I’m a serial scroller, and when I make that laborious commute, I trawl through Instagram like mad. Ignore the fact that I drive to work; when you spend hours a day at a red light, the paint-stained finger of the #artoftheday feed surely beckons*.
*Don’t Insta and drive folks; it’s one of the many reasons I’m going to hell in a handbag
It’s a busy feed, and new artworks are uploaded every minute. Most of it is, admittedly, crap; but it’s worth sifting through for the real gems that crop up from time to time. One such gem presented itself to me somewhere along Embankment a few weeks ago, so I tracked down the artist, Sian Storey, to see more of her pieces and find out where her Japanese aesthetic comes from.
Hi! I came across your work on Instagram – it’s so eye-catchingly bright and elegant. I’d love to know a bit about your background as an artist?
Thank you! I’m an artist and art teacher in Hampshire, England. In 2005 I graduated with First Class Honours degree in Fine Art from Southampton Solent University. Ten years on, I’m still painting nearly every day. It’s my passion and my escapism.
I grew up by the sea, I love the ocean, so blue is a colour that features heavily in my work. I mix a lot of my own colours, and deliberately use deep violets instead of blacks. This keeps my palette vibrant.
How has your style evolved?
In terms of themes, I have always been interested in painting women, birds, and beautiful creatures. However, I’m a restless creative, and constantly exploring new techniques. So whilst my themes may stay the same, my style evolves year-on- year.
The joy of painting, for me, comes from the moments of experimentation and discovery. A decade ago, I may have stuck to oils and acrylics, but nowadays, nothing is off limits for me, and my work is often a mix of materials – from spray paint and acrylics, to collage and varnish.
I immerse myself in art and exhibitions, and usually find myself staring curiously at a painting to see how it was made. I use this to help evolve and improve my techniques. I think this is a natural part of being a creative person… you’re a sponge, soaking up inspiration, whether you realise it or not!
I was first drawn in by your beautiful birds; they strike me as a modern Japanese aesthetic. Do you have any Asian influence in your work?
I’ve had an obsession with Japan since childhood. It’s such a visually rich country. Last year I was lucky enough to travel there, and it’s been feeding into my work ever since; the colours, the beauty, the serenity, the nature.
While I was there, I collected a plethora of images, tickets, flyers, and of course took thousands of photos. I’ve been using these directly in my work by tearing and collaging, but also exploring the vibrant colour schemes in Japanese design.
The Japonism movement will always inspire me. I love the embellished paintings of this period where a female figure is swamped in pattern and colour, as seen in the Odalisque paintings of Matisse or any painting by Klimt.
I’m dying to get my hands on a print or painting of yours! What kind of things will you be selling in your new online shop?
Thanks! Hopefully you won’t be waiting too much longer; I hope to launch it in Autumn 2015. I’ll be selling originals and prints, and further ahead, products. For now though, you can send me an email if you’re interested in buying a piece.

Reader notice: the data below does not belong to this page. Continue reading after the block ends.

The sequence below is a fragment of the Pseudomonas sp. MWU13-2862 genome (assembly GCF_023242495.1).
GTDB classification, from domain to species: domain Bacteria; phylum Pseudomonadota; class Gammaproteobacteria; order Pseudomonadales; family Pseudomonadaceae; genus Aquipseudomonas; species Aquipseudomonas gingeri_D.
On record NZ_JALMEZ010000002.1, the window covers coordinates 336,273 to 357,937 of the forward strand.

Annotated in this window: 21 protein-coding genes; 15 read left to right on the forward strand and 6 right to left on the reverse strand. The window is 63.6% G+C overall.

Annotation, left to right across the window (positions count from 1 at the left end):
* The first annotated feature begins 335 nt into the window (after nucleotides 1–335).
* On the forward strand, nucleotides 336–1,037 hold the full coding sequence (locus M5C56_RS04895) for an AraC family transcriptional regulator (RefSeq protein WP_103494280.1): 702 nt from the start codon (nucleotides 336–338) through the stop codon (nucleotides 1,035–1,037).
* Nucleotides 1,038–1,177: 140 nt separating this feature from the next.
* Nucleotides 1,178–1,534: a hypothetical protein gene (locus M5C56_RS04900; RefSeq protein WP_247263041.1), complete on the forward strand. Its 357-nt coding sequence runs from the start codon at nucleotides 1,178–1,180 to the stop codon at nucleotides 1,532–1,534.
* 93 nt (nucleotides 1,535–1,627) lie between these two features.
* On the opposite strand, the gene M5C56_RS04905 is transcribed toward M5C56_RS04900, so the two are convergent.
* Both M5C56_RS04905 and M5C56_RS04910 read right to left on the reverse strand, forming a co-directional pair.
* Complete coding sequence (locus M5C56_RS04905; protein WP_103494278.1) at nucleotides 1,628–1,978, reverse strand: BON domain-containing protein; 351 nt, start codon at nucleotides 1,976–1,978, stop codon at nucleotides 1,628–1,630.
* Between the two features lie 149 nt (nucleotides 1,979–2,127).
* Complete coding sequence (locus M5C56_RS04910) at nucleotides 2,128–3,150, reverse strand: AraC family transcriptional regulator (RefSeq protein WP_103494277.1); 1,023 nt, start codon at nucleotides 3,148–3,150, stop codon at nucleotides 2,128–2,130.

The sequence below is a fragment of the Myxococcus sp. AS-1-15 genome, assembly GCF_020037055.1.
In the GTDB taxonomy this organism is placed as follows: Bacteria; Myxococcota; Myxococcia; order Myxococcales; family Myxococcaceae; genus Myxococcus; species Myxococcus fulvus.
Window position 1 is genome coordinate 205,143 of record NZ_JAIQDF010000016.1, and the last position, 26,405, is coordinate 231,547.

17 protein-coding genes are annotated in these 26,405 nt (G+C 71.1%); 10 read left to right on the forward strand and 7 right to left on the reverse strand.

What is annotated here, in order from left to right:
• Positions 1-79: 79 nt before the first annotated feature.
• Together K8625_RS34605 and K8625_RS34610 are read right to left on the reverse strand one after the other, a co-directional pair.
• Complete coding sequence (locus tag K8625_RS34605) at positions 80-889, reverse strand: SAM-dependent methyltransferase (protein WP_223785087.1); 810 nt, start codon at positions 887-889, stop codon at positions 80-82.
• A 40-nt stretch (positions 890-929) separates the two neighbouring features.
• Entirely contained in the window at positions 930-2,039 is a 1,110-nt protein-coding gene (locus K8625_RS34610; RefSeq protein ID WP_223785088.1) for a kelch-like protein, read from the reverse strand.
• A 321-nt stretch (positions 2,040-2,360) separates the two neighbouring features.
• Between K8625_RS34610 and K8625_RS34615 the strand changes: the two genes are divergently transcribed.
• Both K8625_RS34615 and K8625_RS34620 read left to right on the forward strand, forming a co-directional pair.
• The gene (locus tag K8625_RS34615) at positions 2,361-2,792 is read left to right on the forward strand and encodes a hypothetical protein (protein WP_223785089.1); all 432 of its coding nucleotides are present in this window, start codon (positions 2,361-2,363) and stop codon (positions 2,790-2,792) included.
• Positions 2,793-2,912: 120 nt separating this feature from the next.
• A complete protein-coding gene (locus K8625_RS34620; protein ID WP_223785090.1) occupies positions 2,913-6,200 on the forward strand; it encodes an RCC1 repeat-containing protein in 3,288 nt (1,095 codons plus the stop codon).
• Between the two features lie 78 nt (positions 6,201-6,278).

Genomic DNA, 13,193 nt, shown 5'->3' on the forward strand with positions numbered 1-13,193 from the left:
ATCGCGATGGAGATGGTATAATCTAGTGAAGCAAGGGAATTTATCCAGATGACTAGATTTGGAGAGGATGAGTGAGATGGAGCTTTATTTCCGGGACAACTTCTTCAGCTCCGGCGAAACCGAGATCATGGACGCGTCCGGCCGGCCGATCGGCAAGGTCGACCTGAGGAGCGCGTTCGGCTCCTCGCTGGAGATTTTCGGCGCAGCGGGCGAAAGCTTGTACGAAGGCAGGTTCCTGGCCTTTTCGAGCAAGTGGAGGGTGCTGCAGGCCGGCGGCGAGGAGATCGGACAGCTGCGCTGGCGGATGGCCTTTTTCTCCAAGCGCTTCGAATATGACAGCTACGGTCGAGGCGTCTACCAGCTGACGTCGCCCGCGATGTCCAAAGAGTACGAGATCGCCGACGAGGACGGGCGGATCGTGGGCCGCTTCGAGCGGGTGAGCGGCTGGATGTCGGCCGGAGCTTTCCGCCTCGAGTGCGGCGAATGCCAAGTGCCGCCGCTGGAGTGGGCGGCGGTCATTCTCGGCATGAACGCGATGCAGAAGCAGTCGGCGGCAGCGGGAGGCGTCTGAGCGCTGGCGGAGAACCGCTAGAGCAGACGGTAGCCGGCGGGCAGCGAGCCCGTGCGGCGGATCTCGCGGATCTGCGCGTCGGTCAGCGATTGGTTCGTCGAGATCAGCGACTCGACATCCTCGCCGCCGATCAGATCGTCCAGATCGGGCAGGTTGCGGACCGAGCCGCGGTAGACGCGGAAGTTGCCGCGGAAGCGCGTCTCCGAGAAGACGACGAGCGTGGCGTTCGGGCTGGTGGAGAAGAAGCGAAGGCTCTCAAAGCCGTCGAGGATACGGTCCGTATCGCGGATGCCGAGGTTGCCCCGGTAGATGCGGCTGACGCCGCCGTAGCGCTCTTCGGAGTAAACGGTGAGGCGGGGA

Do you have any new exhibitions coming up?
Right now, I have work in Gloucester as part of a public sculpture trail, called ‘Scrumpty.’ I painted two Scrumpty’s – basically a giant rugby ball – as part of the Rugby World Cup celebrations, as Gloucester is a host city.
I am also involved in a pop-up gallery in Basingstoke, Hampshire. We’re a collective of local artists who have been given the opportunity to exhibit our work in the middle of a major shopping centre. We’ve got that independent spirit, and we’re so excited to be placing our art in an environment where people aren’t expecting to see it.
And coming soon, I’ll be exhibiting in a group show at The Jam Factory, Oxford, from December.
Also, I work as a content manager for a couple of fine art brands by day and I’m always interested to know what media artists use!
I use a range of materials and brands. I like the richness of colour of Winsor and Newton watercolours. They are great for travelling and they last well too. One of my favourite tools is Caran d’Ache water-soluble paint sticks. The colours do not lose their intensity once diluted and this is a wonderful way to start and then build up layers in a painting.
I use a range of branded acrylics, as I am very particular about colour. Daler and Rowney seem to offer the best blues, Process Cyan being one of my favourites. Winsor and Newton Galleria offer the best crimson and pale colours such as Pale Violet, Pale Olive and Cerulean Blue. I also like a solid Dulux emulsion for a background too!
I use Liquitex, Molotow and Montana Gold spray paint – a range of brands for a range of colours. And finally Daler and Rowney acrylic ink in beautiful blues.
Who’s your favourite artist alive and working today?
Marlene Dumas is my art hero. I love her watery evocative portraits. Her work is confrontational, not traditionally pretty. Most inspiring though, is that you can tell Dumas works quickly, thanks to the imperfections, the spillages, the visible brushstrokes. It’s brave to step away from a painting when it looks undone, and it’s a technique I’ve been exploring in my most recent series of women paintings. For me, it’s the imperfections that keep art interesting.
Keep up with Sian Storey on her website, Twitter and Facebook: